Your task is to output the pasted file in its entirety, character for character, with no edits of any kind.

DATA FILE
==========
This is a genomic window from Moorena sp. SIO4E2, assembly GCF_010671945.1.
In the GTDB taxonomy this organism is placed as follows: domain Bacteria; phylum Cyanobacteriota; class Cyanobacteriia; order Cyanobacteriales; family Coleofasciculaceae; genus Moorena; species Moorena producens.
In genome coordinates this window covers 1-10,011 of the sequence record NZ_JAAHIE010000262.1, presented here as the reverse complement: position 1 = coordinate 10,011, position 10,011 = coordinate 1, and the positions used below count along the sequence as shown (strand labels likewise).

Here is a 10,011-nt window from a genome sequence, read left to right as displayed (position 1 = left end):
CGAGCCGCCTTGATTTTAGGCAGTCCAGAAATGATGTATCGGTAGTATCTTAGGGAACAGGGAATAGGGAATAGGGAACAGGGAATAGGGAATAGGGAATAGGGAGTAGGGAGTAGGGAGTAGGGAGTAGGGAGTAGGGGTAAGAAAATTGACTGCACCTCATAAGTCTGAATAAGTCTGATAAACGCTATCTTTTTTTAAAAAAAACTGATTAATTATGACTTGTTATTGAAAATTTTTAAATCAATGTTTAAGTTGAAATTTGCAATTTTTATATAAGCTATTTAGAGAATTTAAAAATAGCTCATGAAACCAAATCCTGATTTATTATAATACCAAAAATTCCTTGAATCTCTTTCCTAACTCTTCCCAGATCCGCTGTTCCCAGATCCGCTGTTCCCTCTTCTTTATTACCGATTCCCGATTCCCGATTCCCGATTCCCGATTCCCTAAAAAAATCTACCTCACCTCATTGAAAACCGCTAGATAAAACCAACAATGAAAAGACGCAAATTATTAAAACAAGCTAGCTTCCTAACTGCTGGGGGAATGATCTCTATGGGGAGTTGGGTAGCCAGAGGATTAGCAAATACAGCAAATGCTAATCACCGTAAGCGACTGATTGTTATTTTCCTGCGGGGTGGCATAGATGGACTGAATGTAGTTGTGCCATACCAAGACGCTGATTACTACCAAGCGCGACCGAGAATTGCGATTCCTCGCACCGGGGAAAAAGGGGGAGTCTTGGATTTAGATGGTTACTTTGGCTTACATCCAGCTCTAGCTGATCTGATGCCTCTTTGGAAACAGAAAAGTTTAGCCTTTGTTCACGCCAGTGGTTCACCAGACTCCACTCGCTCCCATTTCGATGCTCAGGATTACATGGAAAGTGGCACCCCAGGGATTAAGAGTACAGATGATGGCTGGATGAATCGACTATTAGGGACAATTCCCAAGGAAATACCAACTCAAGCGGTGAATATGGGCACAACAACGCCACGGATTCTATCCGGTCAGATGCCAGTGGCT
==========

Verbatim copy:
This is a genomic window from Moorena sp. SIO4E2, assembly GCF_010671945.1.
In the GTDB taxonomy this organism is placed as follows: domain Bacteria; phylum Cyanobacteriota; class Cyanobacteriia; order Cyanobacteriales; family Coleofasciculaceae; genus Moorena; species Moorena producens.
In genome coordinates this window covers 1-10,011 of the sequence record NZ_JAAHIE010000262.1, presented here as the reverse complement: position 1 = coordinate 10,011, position 10,011 = coordinate 1, and the positions used below count along the sequence as shown (strand labels likewise).

Here is a 10,011-nt window from a genome sequence, read left to right as displayed (position 1 = left end):
CGAGCCGCCTTGATTTTAGGCAGTCCAGAAATGATGTATCGGTAGTATCTTAGGGAACAGGGAATAGGGAATAGGGAACAGGGAATAGGGAATAGGGAATAGGGAGTAGGGAGTAGGGAGTAGGGAGTAGGGAGTAGGGGTAAGAAAATTGACTGCACCTCATAAGTCTGAATAAGTCTGATAAACGCTATCTTTTTTTAAAAAAAACTGATTAATTATGACTTGTTATTGAAAATTTTTAAATCAATGTTTAAGTTGAAATTTGCAATTTTTATATAAGCTATTTAGAGAATTTAAAAATAGCTCATGAAACCAAATCCTGATTTATTATAATACCAAAAATTCCTTGAATCTCTTTCCTAACTCTTCCCAGATCCGCTGTTCCCAGATCCGCTGTTCCCTCTTCTTTATTACCGATTCCCGATTCCCGATTCCCGATTCCCGATTCCCTAAAAAAATCTACCTCACCTCATTGAAAACCGCTAGATAAAACCAACAATGAAAAGACGCAAATTATTAAAACAAGCTAGCTTCCTAACTGCTGGGGGAATGATCTCTATGGGGAGTTGGGTAGCCAGAGGATTAGCAAATACAGCAAATGCTAATCACCGTAAGCGACTGATTGTTATTTTCCTGCGGGGTGGCATAGATGGACTGAATGTAGTTGTGCCATACCAAGACGCTGATTACTACCAAGCGCGACCGAGAATTGCGATTCCTCGCACCGGGGAAAAAGGGGGAGTCTTGGATTTAGATGGTTACTTTGGCTTACATCCAGCTCTAGCTGATCTGATGCCTCTTTGGAAACAGAAAAGTTTAGCCTTTGTTCACGCCAGTGGTTCACCAGACTCCACTCGCTCCCATTTCGATGCTCAGGATTACATGGAAAGTGGCACCCCAGGGATTAAGAGTACAGATGATGGCTGGATGAATCGACTATTAGGGACAATTCCCAAGGAAATACCAACTCAAGCGGTGAATATGGGCACAACAACGCCACGGATTCTATCCGGTCAGATGCCAGTGGCT